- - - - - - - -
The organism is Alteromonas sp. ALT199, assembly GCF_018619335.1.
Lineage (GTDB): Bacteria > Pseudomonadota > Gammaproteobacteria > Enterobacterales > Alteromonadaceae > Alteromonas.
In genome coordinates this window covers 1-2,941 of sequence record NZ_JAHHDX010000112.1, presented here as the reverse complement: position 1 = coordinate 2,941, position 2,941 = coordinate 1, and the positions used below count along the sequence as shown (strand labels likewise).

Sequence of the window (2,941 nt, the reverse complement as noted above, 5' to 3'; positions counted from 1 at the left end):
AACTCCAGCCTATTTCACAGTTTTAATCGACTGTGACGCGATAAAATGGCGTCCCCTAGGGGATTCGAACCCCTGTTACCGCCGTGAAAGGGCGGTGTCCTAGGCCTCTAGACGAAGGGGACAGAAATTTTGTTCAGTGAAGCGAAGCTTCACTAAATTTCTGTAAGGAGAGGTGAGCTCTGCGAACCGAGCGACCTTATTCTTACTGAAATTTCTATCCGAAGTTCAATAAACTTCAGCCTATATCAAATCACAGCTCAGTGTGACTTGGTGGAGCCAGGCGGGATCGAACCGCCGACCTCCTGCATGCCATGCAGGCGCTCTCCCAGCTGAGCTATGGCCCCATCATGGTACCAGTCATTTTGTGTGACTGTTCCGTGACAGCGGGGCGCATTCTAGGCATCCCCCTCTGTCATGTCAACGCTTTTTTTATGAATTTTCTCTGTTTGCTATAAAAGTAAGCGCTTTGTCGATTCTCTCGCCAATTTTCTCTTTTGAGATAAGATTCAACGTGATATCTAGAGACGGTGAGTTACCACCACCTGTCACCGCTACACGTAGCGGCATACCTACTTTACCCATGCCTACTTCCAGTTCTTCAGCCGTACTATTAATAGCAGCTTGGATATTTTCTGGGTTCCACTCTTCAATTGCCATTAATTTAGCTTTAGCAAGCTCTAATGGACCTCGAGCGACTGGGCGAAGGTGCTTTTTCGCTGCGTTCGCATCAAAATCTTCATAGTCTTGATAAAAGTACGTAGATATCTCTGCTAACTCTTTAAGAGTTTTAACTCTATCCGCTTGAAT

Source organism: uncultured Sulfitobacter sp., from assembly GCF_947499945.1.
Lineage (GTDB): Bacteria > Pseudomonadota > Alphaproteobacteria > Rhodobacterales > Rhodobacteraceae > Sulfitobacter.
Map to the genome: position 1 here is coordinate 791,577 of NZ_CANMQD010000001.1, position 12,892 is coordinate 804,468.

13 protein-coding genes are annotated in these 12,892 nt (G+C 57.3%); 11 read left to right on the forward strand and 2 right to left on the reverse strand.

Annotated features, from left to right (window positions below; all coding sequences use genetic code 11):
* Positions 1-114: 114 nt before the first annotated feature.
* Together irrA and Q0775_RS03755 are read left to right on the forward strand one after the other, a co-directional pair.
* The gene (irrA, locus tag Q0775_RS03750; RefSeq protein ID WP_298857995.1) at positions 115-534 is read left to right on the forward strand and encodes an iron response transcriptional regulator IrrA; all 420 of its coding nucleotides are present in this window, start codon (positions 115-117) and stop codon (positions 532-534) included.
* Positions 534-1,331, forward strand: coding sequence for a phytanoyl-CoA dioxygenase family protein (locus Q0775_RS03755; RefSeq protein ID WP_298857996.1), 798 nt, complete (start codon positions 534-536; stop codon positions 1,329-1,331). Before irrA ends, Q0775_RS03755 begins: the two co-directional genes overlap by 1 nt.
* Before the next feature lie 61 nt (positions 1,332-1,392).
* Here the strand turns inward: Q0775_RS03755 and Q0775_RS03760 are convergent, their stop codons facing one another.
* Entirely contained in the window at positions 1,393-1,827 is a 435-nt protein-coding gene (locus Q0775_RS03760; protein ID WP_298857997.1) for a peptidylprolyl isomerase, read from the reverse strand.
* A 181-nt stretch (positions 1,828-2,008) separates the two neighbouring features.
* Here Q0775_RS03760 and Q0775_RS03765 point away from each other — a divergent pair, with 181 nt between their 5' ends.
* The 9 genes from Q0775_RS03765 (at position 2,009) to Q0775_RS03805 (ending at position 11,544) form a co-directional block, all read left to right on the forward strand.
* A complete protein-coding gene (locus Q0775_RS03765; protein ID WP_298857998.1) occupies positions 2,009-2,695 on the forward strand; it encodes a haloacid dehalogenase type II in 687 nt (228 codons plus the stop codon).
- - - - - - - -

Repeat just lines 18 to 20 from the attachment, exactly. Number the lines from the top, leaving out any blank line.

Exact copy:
* A 181-nt stretch (positions 1,828-2,008) separates the two neighbouring features.
* Here Q0775_RS03760 and Q0775_RS03765 point away from each other — a divergent pair, with 181 nt between their 5' ends.
* The 9 genes from Q0775_RS03765 (at position 2,009) to Q0775_RS03805 (ending at position 11,544) form a co-directional block, all read left to right on the forward strand.